Old Tamil Poetry

Translations of Tamil Poetic works that span 2000 years

Thirumandhiram – 7.11.1

Heart a grand shrine, mortal body a temple,
mouth a gateway to reach the generous Lord,
to those clear of mind, soul is Shivam*;
fickle five senses are light that clears darkness.

உள்ளம் பெருங்கோயில், ஊன் உடம்பு ஆலயம்,
வள்ளல் பிரானார்க்கு வாய் கோபுர வாசல்,
தெள்ளத் தெளிந்தார்க்குச் சீவன் சிவலிங்கம்
கள்ளப் புலன் ஐந்தும் காளா மணிவிளக்கு.

* Shivam / Shivalingam – Lord Shiva, the Supreme being

This is a famous verse from Saivite saint Thirumoolar’s Thirumandhiram. Thirumoolar lived around 5th Century AD (though there’s lot of debate about the chronology). He penned over 3000 verses, collected together as Thirumandhiram. This forms the 10th Thirumurai of the Saivite canon.

“Physical body is a temple. Heart is the shrine in which Lord resides. Mouth is the gateway through which (by chanting his name) we can reach the generous Lord. To those who are clear of mind and don’t have any doubts, their Soul is Shivam (the supreme being). Our fickle five senses are lights that clear away the darkness in the temple”.

I understand this verse as “Look for the God within you. God resides in your soul. Don’t look for him outside, but chant his name. Once you lose your doubts, you will become one with Him”. I might be completely wrong too, as I am not a student of Saivite Theology.

Two important things to note in this verse.
1. He makes a difference between கோயில் & ஆலயம், which I have translated as ‘shrine’ and ‘temple’. Shrine is the inner sanctum where the God resides. Temple is the building built around it. In Tamil கோயில் – கோ + இல் (Lord’s residence). ஆலயம் – ஆன்மா+லயம் (Soul + union – where soul unites with God).

2.Another important phrase in this verse is கள்ளப் புலன் ஐந்தும்  – Fickle five senses. He doesn’t simply say five senses. Those senses are needed to drive away the darkness in your body (temple). But those are fickle / deceptive and may mislead you. So you have to keep them in control to light the way forward.

Kainnilai – 48

In his town cranes hunt for fish in paddy fields;
Let him embrace voluptuous sandal painted breasts,
and not leftovers like this old woman’s saggy breasts;
Oh bard with a fine harp! – he isn’t welcome here.

கொக்கு ஆர் வள வயல் ஊரன் குளிர் சாந்தம்
மிக்க வன முலை புல்லான், பொலிவு உடைத்தா;-
தக்க யாழ்ப் பாண!-தளர் முலையாய் மூத்து அமைந்தார்
உத்தரம் வேண்டா; வரல்.

He has been at the courtesan’s house and now wants to go back home. So he sends his bard as an advance scout to cool his wife down. She isn’t ready. She retorts to the bard “He is from the town where Cranes hunt for fish in inundated paddy fields. Like that he keeps searching for fresh fish. Let him go and embrace those voluptous sandal paste painted breasts of the courtesan. Let him not come for this old woman’s saggy breasts like reaching out for leftovers. Ask him not to come here.”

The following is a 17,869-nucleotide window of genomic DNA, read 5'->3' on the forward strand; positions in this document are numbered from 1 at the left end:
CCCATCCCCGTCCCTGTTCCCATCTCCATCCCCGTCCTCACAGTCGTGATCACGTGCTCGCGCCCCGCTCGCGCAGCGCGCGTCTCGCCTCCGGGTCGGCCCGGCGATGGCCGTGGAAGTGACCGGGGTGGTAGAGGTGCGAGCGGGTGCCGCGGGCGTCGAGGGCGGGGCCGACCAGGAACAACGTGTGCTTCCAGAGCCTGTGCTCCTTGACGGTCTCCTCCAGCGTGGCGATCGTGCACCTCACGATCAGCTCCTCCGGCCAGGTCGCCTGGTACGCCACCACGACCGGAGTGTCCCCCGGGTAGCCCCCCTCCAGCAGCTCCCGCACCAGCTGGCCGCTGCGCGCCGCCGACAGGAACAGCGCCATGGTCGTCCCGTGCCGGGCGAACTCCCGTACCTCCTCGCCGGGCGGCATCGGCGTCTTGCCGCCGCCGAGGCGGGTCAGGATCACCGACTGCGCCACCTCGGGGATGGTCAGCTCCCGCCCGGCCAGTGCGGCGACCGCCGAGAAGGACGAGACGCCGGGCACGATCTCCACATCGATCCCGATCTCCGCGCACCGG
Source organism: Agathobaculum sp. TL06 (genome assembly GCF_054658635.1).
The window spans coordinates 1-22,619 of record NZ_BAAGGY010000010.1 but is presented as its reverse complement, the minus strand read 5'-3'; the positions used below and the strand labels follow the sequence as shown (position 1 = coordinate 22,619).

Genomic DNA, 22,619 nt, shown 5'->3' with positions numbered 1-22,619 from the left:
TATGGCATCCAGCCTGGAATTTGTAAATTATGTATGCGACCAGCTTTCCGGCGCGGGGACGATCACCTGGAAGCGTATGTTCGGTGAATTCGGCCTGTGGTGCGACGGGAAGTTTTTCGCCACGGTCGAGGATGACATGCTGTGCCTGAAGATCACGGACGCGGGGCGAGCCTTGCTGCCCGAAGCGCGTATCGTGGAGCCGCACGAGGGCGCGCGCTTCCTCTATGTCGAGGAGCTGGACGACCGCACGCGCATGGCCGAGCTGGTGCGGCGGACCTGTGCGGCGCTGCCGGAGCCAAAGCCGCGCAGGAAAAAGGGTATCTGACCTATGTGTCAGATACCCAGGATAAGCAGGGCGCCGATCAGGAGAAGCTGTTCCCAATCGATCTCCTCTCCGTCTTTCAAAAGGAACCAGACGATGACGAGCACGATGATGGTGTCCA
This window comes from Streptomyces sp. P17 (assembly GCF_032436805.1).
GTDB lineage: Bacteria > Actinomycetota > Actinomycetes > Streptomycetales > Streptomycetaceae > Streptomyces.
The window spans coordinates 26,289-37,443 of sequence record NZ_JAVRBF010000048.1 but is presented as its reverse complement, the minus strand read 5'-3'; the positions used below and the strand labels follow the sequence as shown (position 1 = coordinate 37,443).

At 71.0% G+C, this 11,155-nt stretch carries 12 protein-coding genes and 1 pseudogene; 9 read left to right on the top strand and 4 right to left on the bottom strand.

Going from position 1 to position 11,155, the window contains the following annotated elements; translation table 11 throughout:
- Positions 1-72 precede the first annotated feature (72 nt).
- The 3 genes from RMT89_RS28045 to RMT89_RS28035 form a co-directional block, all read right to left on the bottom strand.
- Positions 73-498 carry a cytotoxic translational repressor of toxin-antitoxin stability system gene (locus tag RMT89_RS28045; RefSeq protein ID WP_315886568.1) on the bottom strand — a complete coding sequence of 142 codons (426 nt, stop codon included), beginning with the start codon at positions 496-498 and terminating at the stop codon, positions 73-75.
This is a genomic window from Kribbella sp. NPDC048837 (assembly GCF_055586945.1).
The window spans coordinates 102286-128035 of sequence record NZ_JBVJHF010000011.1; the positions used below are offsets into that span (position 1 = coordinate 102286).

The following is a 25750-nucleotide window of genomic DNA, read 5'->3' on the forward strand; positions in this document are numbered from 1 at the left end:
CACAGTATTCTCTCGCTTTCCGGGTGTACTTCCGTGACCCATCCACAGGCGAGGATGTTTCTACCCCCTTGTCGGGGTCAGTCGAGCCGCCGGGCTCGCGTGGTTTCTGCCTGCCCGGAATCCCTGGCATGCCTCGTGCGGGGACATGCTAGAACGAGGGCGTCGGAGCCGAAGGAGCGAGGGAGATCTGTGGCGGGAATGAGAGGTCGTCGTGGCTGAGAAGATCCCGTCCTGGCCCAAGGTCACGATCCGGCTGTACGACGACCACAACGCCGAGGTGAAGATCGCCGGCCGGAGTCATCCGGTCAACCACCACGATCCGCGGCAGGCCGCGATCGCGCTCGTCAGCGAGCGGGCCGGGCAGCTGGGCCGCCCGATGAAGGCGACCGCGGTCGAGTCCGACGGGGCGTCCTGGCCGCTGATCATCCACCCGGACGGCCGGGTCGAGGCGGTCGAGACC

Kainnilai is one of the 18 anthologies* in post Sangam era. It originally had 60 poems, 12 each for the five landscapes of Tamil poetry. Written by Pullangadanaar in post Sangam era (between 2nd and 8th Century AD), only 45 verses are extant now. It was first published from Palm leaf manuscripts in 1931 by Anantha Rama Iyer. The commentary in Tamilvu.org site is by Sangu Pulavar, based on the source material from 1931 edition.

  • There is some debate about whether Kainnilai or Innilai (another collection of poems) is the 18th anthology.

Sivavakkiyar – 434

A solid stone you choose and break it into parts two;
the stone at entrance, you tread on till it’s worn smooth;
the stone at the sanctum, with flowers and water you shower ;
Tell me, which one of these is fit for the Supreme power.

ஓசையுள்ள கல்லைநீ உடைத்திரண்டாய் செய்துமே
வாசலிற் பதித்தகல்லை மழுங்கவே மிதிக்கின்றீர்
பூசனைக்கு வைத்த கல்லில் பூவும் நீரும் சாத்து கிறீர்
ஈசனுக்குகந்த கல்லெந்தக் கல்லு சொல்லுமே.

Sivavakkiyar, one of the prominent Siddhars (iconoclastic rebels), is known for his fiery denunciation of idol worship. He is said to have lived around 10th Century AD.

In this poem he asks which of these stones is God? There is no difference between these stones as they are from the same rock.One part of it is laid at the entrance and another worshiped as deity. So God is not in these stones, but in your heart. This iconoclasm is the leit motif of his poems.

Kambaramayanam – 3237

Her forehead’s like a bow, eyes are like spears,
teeth are like pearl and coral are her lips – ,
if I say so, words may match; meaning doesn’t;
Is there anything to compare her with?
To say Paddy is like grass, doesn’t convey it right.

வில் ஒக்கும் நுதல் என்றாலும், வேல் ஒக்கும் விழி என்றாலும்,
பல் ஒக்கும் முத்து என்றாலும், பவளத்தை இதழ் என்றாலும்,
சொல் ஒக்கும்; பொருள் ஒவ்வாதால்; சொல்லல் ஆம் உவமை உண்டோ?
“நெல் ஒக்கும் புல்” என்றாலும், நேர் உரைத்து ஆகவற்றோ

In Ramayana, after Lakshaman cuts her nose off, Surpanaka rushes to Lanka and provokes her brother Ravana to avenge her. Ravana asks who did this to her and what did you do to provoke them? She replies “I wanted the beautiful Sita with them to be your consort”. And proceeds to describe Sita’s beauty.